Wednesday, June 08, 2011

A CRM Vendor Pricing Whitepaper and Its Proper Place in the Overall CRM Procurement Process

SugarCRM recently published a whitepaper titled, "CRM Vendor Pricing: A Comparative Analysis."  The whitepaper explains pricing models for the CRM industry as a whole, and then provides detailed pricing information for a short list of CRM vendors.  The whitepaper also provides a Total Cost of Ownership (TCO) analysis of the vendors (SugarCRM, 2011). 

The reason I am posting is because this whitepaper reminded me of a common pitfull organizations fall into with CRM projects and I thought I would write about it.  The pitfall I am referring to is beginning or leading a CRM project discovery with vendors and products, instead of through a more analytical process focused around business requirements.  While the information in the whitepaper is certainly useful, I believe it is most relevant to project teams who have already gotten to the point where they are evaluating a short list of CRM vendors to compare capabilities, pricing, and other aspects of the overall investment and just need some help collecting and understanding pricing models and numbers. 

Based on my observations in the field, I believe that too many organizations initiate a CRM project based on superficial vendor or product information, such as advertisements or pricing.  I think this is a huge mistake and very common.  Instead of a reactive approach, I believe that the best possible CRM vendor/product selection decision is one that spawns from due process.  The project management processes that I've found to be very supportive, leading up to a CRM vendor/product selection, include the following:

1.  Project Charter - Purpose, business case, initial scope statement, team, affected organizations, order of magnitude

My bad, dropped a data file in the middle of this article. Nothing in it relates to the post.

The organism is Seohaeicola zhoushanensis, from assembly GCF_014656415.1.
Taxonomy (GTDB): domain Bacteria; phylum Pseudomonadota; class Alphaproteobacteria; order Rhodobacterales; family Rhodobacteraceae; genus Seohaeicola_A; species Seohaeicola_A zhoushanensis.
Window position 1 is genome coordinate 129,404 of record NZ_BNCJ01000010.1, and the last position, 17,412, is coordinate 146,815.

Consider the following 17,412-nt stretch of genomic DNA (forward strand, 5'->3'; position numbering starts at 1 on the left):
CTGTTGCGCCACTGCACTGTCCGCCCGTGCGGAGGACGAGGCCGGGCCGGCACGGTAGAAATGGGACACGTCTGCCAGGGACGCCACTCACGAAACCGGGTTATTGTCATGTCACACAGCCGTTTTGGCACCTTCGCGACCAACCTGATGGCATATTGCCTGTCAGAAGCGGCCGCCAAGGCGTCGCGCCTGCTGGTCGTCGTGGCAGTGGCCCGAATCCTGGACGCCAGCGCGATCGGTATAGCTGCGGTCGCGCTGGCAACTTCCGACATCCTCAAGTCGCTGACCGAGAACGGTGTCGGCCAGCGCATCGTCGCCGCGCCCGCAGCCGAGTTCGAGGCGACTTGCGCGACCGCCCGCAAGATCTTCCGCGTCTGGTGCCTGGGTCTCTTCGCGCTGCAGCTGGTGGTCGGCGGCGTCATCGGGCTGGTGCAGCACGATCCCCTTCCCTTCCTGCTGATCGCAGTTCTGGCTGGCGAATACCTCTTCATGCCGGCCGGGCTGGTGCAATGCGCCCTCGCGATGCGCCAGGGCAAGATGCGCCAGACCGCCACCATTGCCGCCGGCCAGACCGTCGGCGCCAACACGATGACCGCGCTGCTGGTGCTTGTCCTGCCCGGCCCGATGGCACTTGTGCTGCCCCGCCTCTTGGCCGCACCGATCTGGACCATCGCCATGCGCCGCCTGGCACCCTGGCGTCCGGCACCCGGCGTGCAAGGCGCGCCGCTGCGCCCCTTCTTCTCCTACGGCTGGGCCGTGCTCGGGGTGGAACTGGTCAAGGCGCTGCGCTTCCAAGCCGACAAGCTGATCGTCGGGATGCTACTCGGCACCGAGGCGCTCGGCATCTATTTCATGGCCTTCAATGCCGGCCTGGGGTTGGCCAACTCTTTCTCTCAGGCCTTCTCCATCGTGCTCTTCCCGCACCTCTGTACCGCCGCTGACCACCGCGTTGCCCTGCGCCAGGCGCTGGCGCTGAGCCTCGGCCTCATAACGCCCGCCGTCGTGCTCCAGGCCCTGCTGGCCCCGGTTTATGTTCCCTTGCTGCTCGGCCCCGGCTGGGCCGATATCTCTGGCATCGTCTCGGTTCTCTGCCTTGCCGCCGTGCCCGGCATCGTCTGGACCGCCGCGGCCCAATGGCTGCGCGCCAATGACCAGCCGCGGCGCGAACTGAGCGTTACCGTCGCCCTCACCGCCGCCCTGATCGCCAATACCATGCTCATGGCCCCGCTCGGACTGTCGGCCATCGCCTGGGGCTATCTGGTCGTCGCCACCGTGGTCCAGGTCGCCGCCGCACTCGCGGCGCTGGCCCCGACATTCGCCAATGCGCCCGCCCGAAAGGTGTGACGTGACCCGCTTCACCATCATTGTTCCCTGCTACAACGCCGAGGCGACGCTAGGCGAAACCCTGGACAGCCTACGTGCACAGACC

2.  Requirements Analysis - Surveys, interviews, general business requirements, technical requirements, solution requirements
3.  Scope Management Plan - Project scope baseline, requirements traceability matrix, boundaries, constraints, etc.
4.   Request for Proposal (RFP) - Template with detailed questions to be issued to vendors
5.  Vendor Evaluation Round 1 - Identify all possible candidates
6.  Vendor Evaluation Round 2 - Use requirements to eliminate and reduce list to a "short list", try to narrow down to less than 5
7.  Vendor Evaluation Round 3 - Issue RFP to short list, conduct demonstrations, narrow down to 3
8.  Final Comparison - Present full comparison of final 3 vendors with advantages/disadvantages, cost comparisons, etc.
9.  Vendor/Software selection

Based on the steps listed above, the whitepaper and the type of information it contains, really comes into play around step 6.


Blytheco (2011). Blytheco Sets its Own Competitive Prices for Sage CRM. Retrieved June 8, 2011 from http://www.blytheco.com/sagecrm/price.asp

Blytheco (2011). Sage SalesLogix Price List. Retrieved June 8, 2011 from http://www.blytheco.com/saleslogix/price.asp

Sage (2011). Sage ACT! Pro 2011. Retrieved June 8, 2011 from http://www.act.com/products/2010/act/

Salesforce.com (2011). Sales Cloud. Retrieved June 8, 2011 from http://www.salesforce.com/crm/editions-pricing.jsp

SugarCRM (2011). CRM Vendor Pricing: A Comparative Analysis. Retrieved June 8, 2011 from http://media.sugarcrm.com/white_papers/CRM_Total_Cost_of_Ownership_Analysis.pdf

Sonoma Partners (2011). Microsoft Dynamics CRM Online (SaaS / Hosted). Retrieved June 8, 2011 from http://www.sonomapartners.com/microsoft-crm-pricing.aspx

SugarCRM (2011). Sugar Subscriptions & Pricing. Retrieved June 8, 2011 from http://www.sugarcrm.com/crm/products/editions.html


peter kenneth said...

Thanks for sharing, this is a fantastic blog article.Really looking forward to read more. Keep writing. great !!!

Conan Blackburn said...

SugarCRM is at forefront of these trends with its open source,standard-based architecture which enables applications to be delivered via on-site or on-demand,and seamless integrated with other mission-critical applications.

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